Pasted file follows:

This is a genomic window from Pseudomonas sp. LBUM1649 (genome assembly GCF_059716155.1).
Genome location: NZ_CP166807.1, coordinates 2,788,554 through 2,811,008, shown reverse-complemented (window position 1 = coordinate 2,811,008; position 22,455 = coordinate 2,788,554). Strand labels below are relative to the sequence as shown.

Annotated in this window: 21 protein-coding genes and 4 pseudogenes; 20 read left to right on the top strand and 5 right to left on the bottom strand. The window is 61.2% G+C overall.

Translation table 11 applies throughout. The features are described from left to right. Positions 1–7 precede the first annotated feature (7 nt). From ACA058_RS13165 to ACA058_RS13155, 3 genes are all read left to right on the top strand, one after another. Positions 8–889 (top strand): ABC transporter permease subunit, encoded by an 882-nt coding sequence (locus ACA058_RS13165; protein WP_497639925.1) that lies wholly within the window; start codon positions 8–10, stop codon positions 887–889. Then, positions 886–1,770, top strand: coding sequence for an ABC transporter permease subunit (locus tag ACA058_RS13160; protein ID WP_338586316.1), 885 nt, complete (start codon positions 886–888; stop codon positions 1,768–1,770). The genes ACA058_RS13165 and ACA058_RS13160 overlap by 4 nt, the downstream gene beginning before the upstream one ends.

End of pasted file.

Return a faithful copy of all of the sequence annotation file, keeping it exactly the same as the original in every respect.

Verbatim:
This is a genomic window from Pseudomonas sp. LBUM1649 (genome assembly GCF_059716155.1).
Genome location: NZ_CP166807.1, coordinates 2,788,554 through 2,811,008, shown reverse-complemented (window position 1 = coordinate 2,811,008; position 22,455 = coordinate 2,788,554). Strand labels below are relative to the sequence as shown.

Annotated in this window: 21 protein-coding genes and 4 pseudogenes; 20 read left to right on the top strand and 5 right to left on the bottom strand. The window is 61.2% G+C overall.

Translation table 11 applies throughout. The features are described from left to right. Positions 1–7 precede the first annotated feature (7 nt). From ACA058_RS13165 to ACA058_RS13155, 3 genes are all read left to right on the top strand, one after another. Positions 8–889 (top strand): ABC transporter permease subunit, encoded by an 882-nt coding sequence (locus ACA058_RS13165; protein WP_497639925.1) that lies wholly within the window; start codon positions 8–10, stop codon positions 887–889. Then, positions 886–1,770, top strand: coding sequence for an ABC transporter permease subunit (locus tag ACA058_RS13160; protein ID WP_338586316.1), 885 nt, complete (start codon positions 886–888; stop codon positions 1,768–1,770). The genes ACA058_RS13165 and ACA058_RS13160 overlap by 4 nt, the downstream gene beginning before the upstream one ends.